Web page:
… and for sewing tulle, taffeta, netting, organza, charmeuse… a.k.a sheers!
Lace is feminine, taffeta is airy, netting is fun, tulle is fashionable!
We all LOVE lace and sheers garments! But… sewing them…. aaargh! most sewists HATE it!
It’s not that complicated, if you know my
40+ best tips for: Sewing Lace like a Pro
WARNING: IT’S A LONG ONE!
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I was invited by Lisa @ Mabey she Made it to write a guest post for her blog and I created a tutorial (with a NB to XL measurements chart) for sewing a Couture Lace Skirt (=without raw edges).
A lot of people is scared from sewing lace and this is why I’m listing here all my best tips… and most of them are perfect for sheers too! If you have a pearl of wisdom to add… please share it with us in comments <3
Before you even start
I know, when we want to sew, we want to do it NOW, but: please, do not be tempted skipping these simple steps to be sure you have a pro-result!
- Pre-wash: usually lace comes heavily glued: this is done in factories to make it up and look good. Always better pre-wash it (and, maybe, let it soak in water for a while, before you rinse it) to get rid of all those chemicals…and make it softer! If you feel like it’s hard to keep it in place while sewing, you can spray starch it like you would do if you were sewing rebel knits.
- Pre-Iron: this goes hand-in-hand with the previous one: before you start laying out your sewing pattern above your fabric (lace, sheer or anything else), give it a good ironing to start with a wrinkle-substrate!
- Iron settings: check your fabric fiber content! Your lace or sheer will be almost certainly made with polyester or nylon… be gentle with heat (avoid steam! ) and use a silk organza pressing cloth above your iron to save your precious fabric from becoming shiny.
How to cut
- Does lace really have a right and wrong side? Usually not! Always double check your lace before you start cutting. Check it on natural light and, even if you don’t notice any difference between one side and the other, try to choose one AND STICK WITH IT! Use tailor’s chalk or small stickers on fabric’s “wrong side” (before you go and mark all your pattern pieces, check that it’s going to disappear when you’re done with it, whichever method you choose!)
- Grainline is less important in lace than in regular fabric but, most likely, your lace has a directional design… this IS important!
- Cutting mat and rotary cutter: this is my choice when I need to cut lace or sheers straight. I’m not that good at cutting curves with my rotary (I’m a newbie with it!) so I use scissors… in this case, I use my better ones, perfectly sharpened!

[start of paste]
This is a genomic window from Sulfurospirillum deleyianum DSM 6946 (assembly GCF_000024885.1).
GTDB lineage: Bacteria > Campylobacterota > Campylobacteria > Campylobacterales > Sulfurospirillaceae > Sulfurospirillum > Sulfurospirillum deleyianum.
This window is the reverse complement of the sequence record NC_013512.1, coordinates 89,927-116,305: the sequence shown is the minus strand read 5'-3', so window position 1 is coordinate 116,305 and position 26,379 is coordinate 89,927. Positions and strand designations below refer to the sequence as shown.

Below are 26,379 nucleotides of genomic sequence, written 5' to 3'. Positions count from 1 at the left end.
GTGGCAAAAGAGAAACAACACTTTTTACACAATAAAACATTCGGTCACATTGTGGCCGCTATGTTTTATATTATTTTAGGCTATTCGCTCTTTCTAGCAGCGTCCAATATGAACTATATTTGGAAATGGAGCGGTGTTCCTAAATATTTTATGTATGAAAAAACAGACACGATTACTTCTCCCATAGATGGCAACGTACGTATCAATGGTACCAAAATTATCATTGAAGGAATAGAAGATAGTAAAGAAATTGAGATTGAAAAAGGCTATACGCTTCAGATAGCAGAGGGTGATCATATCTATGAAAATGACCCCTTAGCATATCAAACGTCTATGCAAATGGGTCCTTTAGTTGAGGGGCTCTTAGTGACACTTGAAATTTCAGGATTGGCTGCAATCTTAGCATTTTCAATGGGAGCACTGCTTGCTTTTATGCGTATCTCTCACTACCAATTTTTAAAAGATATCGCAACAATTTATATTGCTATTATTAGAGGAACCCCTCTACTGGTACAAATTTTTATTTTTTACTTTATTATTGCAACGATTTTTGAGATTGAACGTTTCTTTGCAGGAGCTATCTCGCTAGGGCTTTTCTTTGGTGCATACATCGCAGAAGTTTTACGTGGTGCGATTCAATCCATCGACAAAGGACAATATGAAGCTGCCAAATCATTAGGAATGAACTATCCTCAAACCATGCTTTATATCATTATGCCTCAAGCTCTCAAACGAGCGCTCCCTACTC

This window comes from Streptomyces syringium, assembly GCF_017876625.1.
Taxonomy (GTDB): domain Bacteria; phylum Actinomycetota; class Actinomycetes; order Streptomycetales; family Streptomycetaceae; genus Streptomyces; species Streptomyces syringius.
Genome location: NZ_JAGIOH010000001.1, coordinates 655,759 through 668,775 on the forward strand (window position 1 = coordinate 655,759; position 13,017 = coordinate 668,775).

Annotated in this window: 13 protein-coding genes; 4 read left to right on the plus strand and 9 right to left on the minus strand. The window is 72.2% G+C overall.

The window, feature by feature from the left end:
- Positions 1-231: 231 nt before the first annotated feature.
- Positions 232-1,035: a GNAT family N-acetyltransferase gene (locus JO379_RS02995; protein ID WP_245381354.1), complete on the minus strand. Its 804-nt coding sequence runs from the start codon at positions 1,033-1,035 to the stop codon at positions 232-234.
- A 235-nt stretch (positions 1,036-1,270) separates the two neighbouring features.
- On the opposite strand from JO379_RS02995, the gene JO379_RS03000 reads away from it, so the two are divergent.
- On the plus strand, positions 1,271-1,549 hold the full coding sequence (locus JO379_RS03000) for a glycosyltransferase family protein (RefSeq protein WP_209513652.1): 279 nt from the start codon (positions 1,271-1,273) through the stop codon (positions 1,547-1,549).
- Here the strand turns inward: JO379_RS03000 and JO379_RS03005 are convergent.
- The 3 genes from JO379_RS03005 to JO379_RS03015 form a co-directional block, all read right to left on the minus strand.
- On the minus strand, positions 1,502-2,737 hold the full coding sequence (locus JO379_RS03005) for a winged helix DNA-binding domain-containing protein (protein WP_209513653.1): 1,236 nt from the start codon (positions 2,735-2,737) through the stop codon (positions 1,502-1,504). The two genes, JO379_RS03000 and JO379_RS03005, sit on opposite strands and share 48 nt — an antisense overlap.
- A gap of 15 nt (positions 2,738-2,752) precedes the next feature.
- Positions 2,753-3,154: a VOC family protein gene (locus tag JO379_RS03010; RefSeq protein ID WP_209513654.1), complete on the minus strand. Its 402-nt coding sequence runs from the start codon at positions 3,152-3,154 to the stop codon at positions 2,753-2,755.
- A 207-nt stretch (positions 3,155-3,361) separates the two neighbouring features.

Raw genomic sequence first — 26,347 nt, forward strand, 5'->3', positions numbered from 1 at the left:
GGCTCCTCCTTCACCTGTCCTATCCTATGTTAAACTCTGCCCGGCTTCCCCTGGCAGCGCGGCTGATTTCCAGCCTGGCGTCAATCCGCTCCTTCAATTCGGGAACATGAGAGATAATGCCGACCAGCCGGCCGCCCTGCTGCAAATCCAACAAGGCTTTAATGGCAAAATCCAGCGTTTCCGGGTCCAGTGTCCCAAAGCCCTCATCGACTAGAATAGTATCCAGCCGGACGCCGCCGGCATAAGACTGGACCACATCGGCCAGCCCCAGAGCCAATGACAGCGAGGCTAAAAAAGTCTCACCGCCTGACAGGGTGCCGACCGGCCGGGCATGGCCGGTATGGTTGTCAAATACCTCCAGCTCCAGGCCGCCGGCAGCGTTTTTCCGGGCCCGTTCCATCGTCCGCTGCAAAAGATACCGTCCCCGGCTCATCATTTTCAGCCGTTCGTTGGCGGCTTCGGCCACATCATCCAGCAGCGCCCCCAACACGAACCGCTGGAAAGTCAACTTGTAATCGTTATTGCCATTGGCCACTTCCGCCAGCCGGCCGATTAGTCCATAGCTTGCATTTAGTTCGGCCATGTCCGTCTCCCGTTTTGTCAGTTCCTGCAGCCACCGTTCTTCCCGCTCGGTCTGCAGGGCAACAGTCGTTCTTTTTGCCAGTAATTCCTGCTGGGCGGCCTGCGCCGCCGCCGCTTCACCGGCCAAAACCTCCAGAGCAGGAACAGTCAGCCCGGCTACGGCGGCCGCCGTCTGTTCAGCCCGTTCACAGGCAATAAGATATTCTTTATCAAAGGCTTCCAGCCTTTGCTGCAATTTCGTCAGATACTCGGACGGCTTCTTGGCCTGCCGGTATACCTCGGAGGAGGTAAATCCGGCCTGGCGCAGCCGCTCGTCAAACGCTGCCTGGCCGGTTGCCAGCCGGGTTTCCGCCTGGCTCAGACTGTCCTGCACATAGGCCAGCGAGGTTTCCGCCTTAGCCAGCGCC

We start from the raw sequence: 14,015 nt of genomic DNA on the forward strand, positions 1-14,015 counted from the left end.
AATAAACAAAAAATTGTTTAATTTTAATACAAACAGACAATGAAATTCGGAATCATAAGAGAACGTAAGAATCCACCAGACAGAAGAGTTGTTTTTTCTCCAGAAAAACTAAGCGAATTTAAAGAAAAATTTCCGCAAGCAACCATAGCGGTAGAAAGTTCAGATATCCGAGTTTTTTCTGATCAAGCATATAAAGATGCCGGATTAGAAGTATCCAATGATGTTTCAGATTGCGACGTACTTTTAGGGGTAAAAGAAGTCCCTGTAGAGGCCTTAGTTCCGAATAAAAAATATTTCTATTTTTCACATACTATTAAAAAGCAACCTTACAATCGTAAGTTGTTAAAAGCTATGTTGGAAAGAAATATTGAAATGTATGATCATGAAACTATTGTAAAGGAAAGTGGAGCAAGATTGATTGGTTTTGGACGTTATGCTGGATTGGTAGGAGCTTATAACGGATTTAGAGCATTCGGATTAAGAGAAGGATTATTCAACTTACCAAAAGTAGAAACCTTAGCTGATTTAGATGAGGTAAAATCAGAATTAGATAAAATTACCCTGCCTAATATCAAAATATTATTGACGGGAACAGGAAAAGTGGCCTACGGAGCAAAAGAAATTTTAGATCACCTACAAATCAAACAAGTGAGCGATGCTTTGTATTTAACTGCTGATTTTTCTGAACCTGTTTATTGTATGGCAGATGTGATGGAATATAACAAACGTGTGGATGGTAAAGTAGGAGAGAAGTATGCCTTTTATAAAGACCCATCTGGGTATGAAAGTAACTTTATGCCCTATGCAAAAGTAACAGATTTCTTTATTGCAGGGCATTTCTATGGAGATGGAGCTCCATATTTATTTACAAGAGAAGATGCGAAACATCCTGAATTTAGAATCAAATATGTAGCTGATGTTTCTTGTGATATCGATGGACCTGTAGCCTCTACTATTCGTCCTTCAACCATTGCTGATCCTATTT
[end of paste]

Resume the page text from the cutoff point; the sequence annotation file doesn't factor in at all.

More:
- Use pattern weights instead of pins or, even better, some clear tape to stick the lace to the cutting mat while you cut it, so it won’t go anywhere!
- If you can (and the pattern allows you to do that), try cutting more than one layer of lace at the same time: this will help you achieve a prefect straight cut on all the layers (think those tutu undershirts with so many layers…)
- You can create a scalloped hem if your lace design has a pattern that fits: think flowers or rounded shapes: the only thing you have to do is cut (with the sharpest scissors you have) all around the shapes, leaving short threads: lace usually doesn’t ravel, and you’ll save yourself a hem!
On the sewing machine!
- There’s no special foot (that I know) for sewing lace and sheers. I love to use a clear presser foot to see thought it and better guide my fabric.
- What you absolutely need to do, is be careful with presser foot pointy ends that can get caught inside the lace tiny holes and create a real mess! When they slip through the mesh holes, they stay trapped inside and you end with a lace… with one more (big) hole!
- Again, there isn’t a special kind of needles (that I know…) for lace and sheers. Due to their thinness and fragility, better choose a needle size like 60/8, 65/9 or 70/10 (for thicker laces and sheers). More than ever, you can’t contravene to this often ignored rule: start your project with a new needle!
You can try with:
- a narrow zig-zag (1)
- a short triple straight stitch (12 – perfect for stretch lace too!)
- a triple zig-zag stitch (12)
- any kind of overcasting stitch (10) to keep seam allowances together and prevent them to fray and add strength to your seams
- [using a serger] use a 3-thread (for stretch lace) or a 4-thread stitch (for a stable lace)
Construction Seams and finishing seams
- French seam: this is my favorite way to finish lace and sheers! I used it in my Couture Lace Skirt and my Sheer Plaid Top too, because I love how it gives a huge help in hiding raw edges and add strength to your project, stabilizing it and making it last longer.
- Narrow hem: Another great and clean way to finish a raw edge in sheers and lace; my tip here is turn the hem to the wrong side once to have a stiffer edge to work with. I love using my serger’s narrow hem stitch (see my Stitches 101: Cheat Sheet for settings… and pin it for future reference!)
- If you’re going to finish an edge with bias tape, a good idea can be previously adding some strength to that edge: a wide and short zig-zag or an overcast stitch or even a three-thread serger stitch will give you the right amount of firmness and save you from an unraveling dangling bias edge!
- To make a slightly flouncy edge, use 60 lb. fishing line like this South Bend Monofilament Line, 50-Pound (affiliate link) and fold the tulle or charmeuse (or anything else sheers) over the line along the edge you want to ruffle. Use a narrow zig zag to encase the line. See Amy’s first time with it here, she tried a 40 lb. but suggests a 100lb one for a seriously curvy hem!
Random General Tips